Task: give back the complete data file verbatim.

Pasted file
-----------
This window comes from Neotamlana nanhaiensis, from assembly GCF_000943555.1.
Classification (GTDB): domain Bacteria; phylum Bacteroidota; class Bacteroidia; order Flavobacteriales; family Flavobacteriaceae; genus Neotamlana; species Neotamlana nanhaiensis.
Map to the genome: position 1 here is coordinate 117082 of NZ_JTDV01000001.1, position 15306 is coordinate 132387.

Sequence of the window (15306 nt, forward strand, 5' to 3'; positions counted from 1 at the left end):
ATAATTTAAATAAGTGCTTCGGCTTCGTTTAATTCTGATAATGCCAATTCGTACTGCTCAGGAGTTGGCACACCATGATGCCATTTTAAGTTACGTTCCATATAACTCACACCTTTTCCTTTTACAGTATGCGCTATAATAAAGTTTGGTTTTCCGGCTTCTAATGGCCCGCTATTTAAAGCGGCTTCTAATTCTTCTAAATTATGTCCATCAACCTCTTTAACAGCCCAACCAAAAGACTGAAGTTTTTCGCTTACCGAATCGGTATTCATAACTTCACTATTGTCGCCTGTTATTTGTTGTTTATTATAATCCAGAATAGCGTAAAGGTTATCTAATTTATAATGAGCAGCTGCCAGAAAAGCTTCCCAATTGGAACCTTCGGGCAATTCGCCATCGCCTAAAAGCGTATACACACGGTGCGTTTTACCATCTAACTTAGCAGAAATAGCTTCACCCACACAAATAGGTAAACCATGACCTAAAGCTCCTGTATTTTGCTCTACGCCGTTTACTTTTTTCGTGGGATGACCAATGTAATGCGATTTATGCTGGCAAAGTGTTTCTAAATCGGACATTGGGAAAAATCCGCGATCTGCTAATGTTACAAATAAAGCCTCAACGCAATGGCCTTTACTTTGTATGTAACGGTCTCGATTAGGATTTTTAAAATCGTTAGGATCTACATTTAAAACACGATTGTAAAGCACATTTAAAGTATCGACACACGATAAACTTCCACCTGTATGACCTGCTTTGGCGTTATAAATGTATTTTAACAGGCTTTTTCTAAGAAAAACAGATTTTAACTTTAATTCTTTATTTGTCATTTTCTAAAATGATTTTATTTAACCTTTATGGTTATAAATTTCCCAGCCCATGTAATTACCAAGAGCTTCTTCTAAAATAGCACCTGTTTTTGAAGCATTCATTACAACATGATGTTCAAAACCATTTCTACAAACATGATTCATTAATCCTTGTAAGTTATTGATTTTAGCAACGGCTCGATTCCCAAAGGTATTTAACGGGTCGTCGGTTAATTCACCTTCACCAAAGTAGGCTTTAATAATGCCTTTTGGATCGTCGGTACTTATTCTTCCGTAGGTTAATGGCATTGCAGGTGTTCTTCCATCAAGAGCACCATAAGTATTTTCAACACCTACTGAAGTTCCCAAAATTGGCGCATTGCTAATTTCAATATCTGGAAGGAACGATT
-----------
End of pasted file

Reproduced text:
This window comes from Neotamlana nanhaiensis, from assembly GCF_000943555.1.
Classification (GTDB): domain Bacteria; phylum Bacteroidota; class Bacteroidia; order Flavobacteriales; family Flavobacteriaceae; genus Neotamlana; species Neotamlana nanhaiensis.
Map to the genome: position 1 here is coordinate 117082 of NZ_JTDV01000001.1, position 15306 is coordinate 132387.

Sequence of the window (15306 nt, forward strand, 5' to 3'; positions counted from 1 at the left end):
ATAATTTAAATAAGTGCTTCGGCTTCGTTTAATTCTGATAATGCCAATTCGTACTGCTCAGGAGTTGGCACACCATGATGCCATTTTAAGTTACGTTCCATATAACTCACACCTTTTCCTTTTACAGTATGCGCTATAATAAAGTTTGGTTTTCCGGCTTCTAATGGCCCGCTATTTAAAGCGGCTTCTAATTCTTCTAAATTATGTCCATCAACCTCTTTAACAGCCCAACCAAAAGACTGAAGTTTTTCGCTTACCGAATCGGTATTCATAACTTCACTATTGTCGCCTGTTATTTGTTGTTTATTATAATCCAGAATAGCGTAAAGGTTATCTAATTTATAATGAGCAGCTGCCAGAAAAGCTTCCCAATTGGAACCTTCGGGCAATTCGCCATCGCCTAAAAGCGTATACACACGGTGCGTTTTACCATCTAACTTAGCAGAAATAGCTTCACCCACACAAATAGGTAAACCATGACCTAAAGCTCCTGTATTTTGCTCTACGCCGTTTACTTTTTTCGTGGGATGACCAATGTAATGCGATTTATGCTGGCAAAGTGTTTCTAAATCGGACATTGGGAAAAATCCGCGATCTGCTAATGTTACAAATAAAGCCTCAACGCAATGGCCTTTACTTTGTATGTAACGGTCTCGATTAGGATTTTTAAAATCGTTAGGATCTACATTTAAAACACGATTGTAAAGCACATTTAAAGTATCGACACACGATAAACTTCCACCTGTATGACCTGCTTTGGCGTTATAAATGTATTTTAACAGGCTTTTTCTAAGAAAAACAGATTTTAACTTTAATTCTTTATTTGTCATTTTCTAAAATGATTTTATTTAACCTTTATGGTTATAAATTTCCCAGCCCATGTAATTACCAAGAGCTTCTTCTAAAATAGCACCTGTTTTTGAAGCATTCATTACAACATGATGTTCAAAACCATTTCTACAAACATGATTCATTAATCCTTGTAAGTTATTGATTTTAGCAACGGCTCGATTCCCAAAGGTATTTAACGGGTCGTCGGTTAATTCACCTTCACCAAAGTAGGCTTTAATAATGCCTTTTGGATCGTCGGTACTTATTCTTCCGTAGGTTAATGGCATTGCAGGTGTTCTTCCATCAAGAGCACCATAAGTATTTTCAACACCTACTGAAGTTCCCAAAATTGGCGCATTGCTAATTTCAATATCTGGAAGGAACGATT